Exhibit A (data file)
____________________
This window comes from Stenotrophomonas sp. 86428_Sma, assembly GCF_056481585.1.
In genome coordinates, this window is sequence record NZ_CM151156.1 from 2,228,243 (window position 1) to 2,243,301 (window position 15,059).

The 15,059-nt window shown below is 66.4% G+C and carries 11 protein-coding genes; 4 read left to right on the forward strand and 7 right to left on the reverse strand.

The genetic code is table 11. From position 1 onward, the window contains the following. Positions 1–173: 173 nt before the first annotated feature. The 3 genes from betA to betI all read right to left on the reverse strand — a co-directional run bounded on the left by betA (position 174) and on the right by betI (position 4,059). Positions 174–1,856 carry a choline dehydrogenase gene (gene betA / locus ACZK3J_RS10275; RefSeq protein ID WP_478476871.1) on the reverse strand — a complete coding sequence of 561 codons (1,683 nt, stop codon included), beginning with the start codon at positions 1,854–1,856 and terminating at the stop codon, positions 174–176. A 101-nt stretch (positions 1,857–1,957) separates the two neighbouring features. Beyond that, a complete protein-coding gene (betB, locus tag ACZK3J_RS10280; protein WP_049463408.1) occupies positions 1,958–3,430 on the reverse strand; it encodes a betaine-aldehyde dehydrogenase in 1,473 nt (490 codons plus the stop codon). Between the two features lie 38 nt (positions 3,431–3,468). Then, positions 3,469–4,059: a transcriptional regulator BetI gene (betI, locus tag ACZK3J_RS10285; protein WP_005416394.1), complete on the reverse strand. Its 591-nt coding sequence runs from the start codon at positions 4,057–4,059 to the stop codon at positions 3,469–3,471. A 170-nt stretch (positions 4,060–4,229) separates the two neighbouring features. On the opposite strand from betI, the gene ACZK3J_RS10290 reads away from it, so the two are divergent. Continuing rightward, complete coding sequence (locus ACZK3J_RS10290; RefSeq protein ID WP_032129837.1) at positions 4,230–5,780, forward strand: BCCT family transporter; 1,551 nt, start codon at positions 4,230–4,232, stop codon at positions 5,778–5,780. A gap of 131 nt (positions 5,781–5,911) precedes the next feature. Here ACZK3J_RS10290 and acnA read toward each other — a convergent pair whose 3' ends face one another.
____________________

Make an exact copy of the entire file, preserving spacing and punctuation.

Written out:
This window comes from Stenotrophomonas sp. 86428_Sma, assembly GCF_056481585.1.
In genome coordinates, this window is sequence record NZ_CM151156.1 from 2,228,243 (window position 1) to 2,243,301 (window position 15,059).

The 15,059-nt window shown below is 66.4% G+C and carries 11 protein-coding genes; 4 read left to right on the forward strand and 7 right to left on the reverse strand.

The genetic code is table 11. From position 1 onward, the window contains the following. Positions 1–173: 173 nt before the first annotated feature. The 3 genes from betA to betI all read right to left on the reverse strand — a co-directional run bounded on the left by betA (position 174) and on the right by betI (position 4,059). Positions 174–1,856 carry a choline dehydrogenase gene (gene betA / locus ACZK3J_RS10275; RefSeq protein ID WP_478476871.1) on the reverse strand — a complete coding sequence of 561 codons (1,683 nt, stop codon included), beginning with the start codon at positions 1,854–1,856 and terminating at the stop codon, positions 174–176. A 101-nt stretch (positions 1,857–1,957) separates the two neighbouring features. Beyond that, a complete protein-coding gene (betB, locus tag ACZK3J_RS10280; protein WP_049463408.1) occupies positions 1,958–3,430 on the reverse strand; it encodes a betaine-aldehyde dehydrogenase in 1,473 nt (490 codons plus the stop codon). Between the two features lie 38 nt (positions 3,431–3,468). Then, positions 3,469–4,059: a transcriptional regulator BetI gene (betI, locus tag ACZK3J_RS10285; protein WP_005416394.1), complete on the reverse strand. Its 591-nt coding sequence runs from the start codon at positions 4,057–4,059 to the stop codon at positions 3,469–3,471. A 170-nt stretch (positions 4,060–4,229) separates the two neighbouring features. On the opposite strand from betI, the gene ACZK3J_RS10290 reads away from it, so the two are divergent. Continuing rightward, complete coding sequence (locus ACZK3J_RS10290; RefSeq protein ID WP_032129837.1) at positions 4,230–5,780, forward strand: BCCT family transporter; 1,551 nt, start codon at positions 4,230–4,232, stop codon at positions 5,778–5,780. A gap of 131 nt (positions 5,781–5,911) precedes the next feature. Here ACZK3J_RS10290 and acnA read toward each other — a convergent pair whose 3' ends face one another.